Hayden begins to take stock of flood damage as town starts ‘long process’ of recovery
Town Council ratified disaster declaration Thursday following a packed meeting
More Hayden residents may be displaced from their homes because of flooding than originally thought, and more high water is expected to impact the town in the coming weeks — both from Dry Creek and eventually the Yampa River.
Residents impacted by flooding gathered at Hayden Town Hall on Thursday, April 20, to start documenting the damage and learn about the resources are available to them and what may become available down the line.
While some assistance from the American Red Cross is available now depending on individual circumstances, Town Manager Mathew Mendisco emphasized that based on his experience with flood recovery on the Front Range and in his hometown, the process isn’t going to be quick.
“This is a long process,” Mendisco said, adding extra emphasis to the “o” in long.
Colder weather has brought a reprieve from flooding for now, but the town is getting ready for more next week. Residents pointed out parts of Dry Creek that may need more bank mitigations to protect other houses and suggested that snow piles in some parts of town be moved before more melting occurs.
Others asked if the town could secure dehumidifiers or industrial fans to help dry out their homes in addition to the sump pumps that are available. Mendisco said the town would pursue that. While some residents had flooding limited to crawl spaces, others had several feet of water on their main level.
Hayden Town Council ratified a disaster declaration that Mendisco put in place the week before on Thursday, which should allow more county and state dollars to assist with flood recovery. So far, Mendisco said, much of the work has been done with town resources, though Routt County Emergency Management and the Colorado Department of Transportation helped as well.
With the declaration ratified, Mendisco said the town would work with the state to set up a flood recovery center at the Hayden Center as soon as possible. He also asked that residents with damage notify the town so they can work with the Routt County Building Department to start inspecting the damage sometime next week.
“What we’re trying to do today is get a fair assessment of our community because next week we’re going to be coming through and visiting homes to do a true damage assessment,” Mendisco told the packed room. “That’s not going to give a monetary value to your home, but it’s going to give us some perspective on the next steps that we need to take.”
Many of the affected residents do not have flood insurance, but Mendisco said they are working to set up a fund to utilize state dollars and donations to potentially help pay for recovery for those who are not covered.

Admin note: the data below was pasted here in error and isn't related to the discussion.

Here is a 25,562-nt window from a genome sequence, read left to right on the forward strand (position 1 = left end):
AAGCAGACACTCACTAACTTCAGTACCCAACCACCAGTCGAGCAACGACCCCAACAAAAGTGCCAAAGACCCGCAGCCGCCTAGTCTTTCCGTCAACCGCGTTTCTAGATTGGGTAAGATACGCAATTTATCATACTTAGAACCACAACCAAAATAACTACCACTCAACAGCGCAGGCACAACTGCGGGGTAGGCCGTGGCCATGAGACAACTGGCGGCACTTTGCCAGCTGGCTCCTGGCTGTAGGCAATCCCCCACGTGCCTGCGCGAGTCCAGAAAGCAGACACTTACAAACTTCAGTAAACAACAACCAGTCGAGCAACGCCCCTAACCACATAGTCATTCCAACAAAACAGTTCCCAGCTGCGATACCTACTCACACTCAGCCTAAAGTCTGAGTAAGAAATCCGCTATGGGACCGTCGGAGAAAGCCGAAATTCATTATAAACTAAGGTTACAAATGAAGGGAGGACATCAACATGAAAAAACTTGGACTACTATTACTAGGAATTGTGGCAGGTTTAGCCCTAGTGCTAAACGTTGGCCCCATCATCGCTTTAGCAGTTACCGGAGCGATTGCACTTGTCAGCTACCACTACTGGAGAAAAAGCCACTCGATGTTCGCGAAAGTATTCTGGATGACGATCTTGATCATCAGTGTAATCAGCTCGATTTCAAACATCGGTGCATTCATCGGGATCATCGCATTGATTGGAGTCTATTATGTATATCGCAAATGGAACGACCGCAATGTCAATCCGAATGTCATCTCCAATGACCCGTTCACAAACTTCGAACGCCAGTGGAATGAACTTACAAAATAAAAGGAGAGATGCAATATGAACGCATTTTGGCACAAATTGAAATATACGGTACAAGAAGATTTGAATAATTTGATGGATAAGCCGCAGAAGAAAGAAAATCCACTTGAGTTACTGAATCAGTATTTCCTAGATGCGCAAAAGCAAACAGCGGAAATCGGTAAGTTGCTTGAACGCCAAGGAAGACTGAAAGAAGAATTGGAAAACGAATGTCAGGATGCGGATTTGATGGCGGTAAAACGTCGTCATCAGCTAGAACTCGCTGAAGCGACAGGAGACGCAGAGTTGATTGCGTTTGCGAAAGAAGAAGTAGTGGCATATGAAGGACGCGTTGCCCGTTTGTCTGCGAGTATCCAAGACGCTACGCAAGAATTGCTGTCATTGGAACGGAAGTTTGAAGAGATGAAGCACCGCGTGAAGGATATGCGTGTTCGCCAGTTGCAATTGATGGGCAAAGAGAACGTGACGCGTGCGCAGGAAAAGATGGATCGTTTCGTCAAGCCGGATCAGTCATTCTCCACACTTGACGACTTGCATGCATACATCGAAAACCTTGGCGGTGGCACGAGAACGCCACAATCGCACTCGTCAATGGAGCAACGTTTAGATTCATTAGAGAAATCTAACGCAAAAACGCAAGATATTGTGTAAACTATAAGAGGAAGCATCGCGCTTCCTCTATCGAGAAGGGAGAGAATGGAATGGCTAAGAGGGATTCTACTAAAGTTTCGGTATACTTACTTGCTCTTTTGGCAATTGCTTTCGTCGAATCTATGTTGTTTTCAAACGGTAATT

“The idea right now is that the town can take in those funds, hold them in a pot and we can treat you like you had flood insurance,” Mendisco said.
A representative from the American Red Cross was also at the meeting to sign people up to have an official case with the agency. By singing up with the Red Cross, people who have been displaced from their homes can get immediate funding to help pay for a place to stay.
Mendisco stressed that mold can start growing within 48 hours, so if residents have significant water in their home, they should consider finding another place to stay for now. If they could, they should try to have their home inspected now, rather than waiting until next week.
“Mold is 48 hours, so that’s why I’m urging people not to wait for us,” Mendisco said.
While recovery efforts are brewing, more flooding is likely on the way.
The Yampa River near Hayden was seeing flows of about 2,500 cubic feet per second on Thursday, but Mendisco said predictions of what it could get to in the coming weeks are between 10,000 and 13,000 cfs.
This has the town focused on trying to get ahead of potential flooding in parts of Hayden that have not been impacted so far.
Routt County Emergency Management Director David “Mo” DeMorat urged people to sign up for Routt County Alerts, which can serve several benefits for emergency responders and residents.
The alerts allow residents to put in any physical limitations they have, so if an area needs to be evacuated, first responders know certain residents may need additional help. The alerts also can be localized, so that if residents along particular streets need to be aware of flooding, emergency personnel can target those addresses.
Still, some residents said they had not received an alert when they believed they should have and suggested the town utilize police or fire sirens to alert residents to flooding if needed. One resident said it would be important for everyone to notify their neighbors when they get an alert as well.
“One of the things in town was everybody being proactive, making sure their neighbors knew,” the resident said. “I think we still need to do that.”
To reach Dylan Anderson, call 970-871-4247 or email danderson@SteamboatPilot.com.
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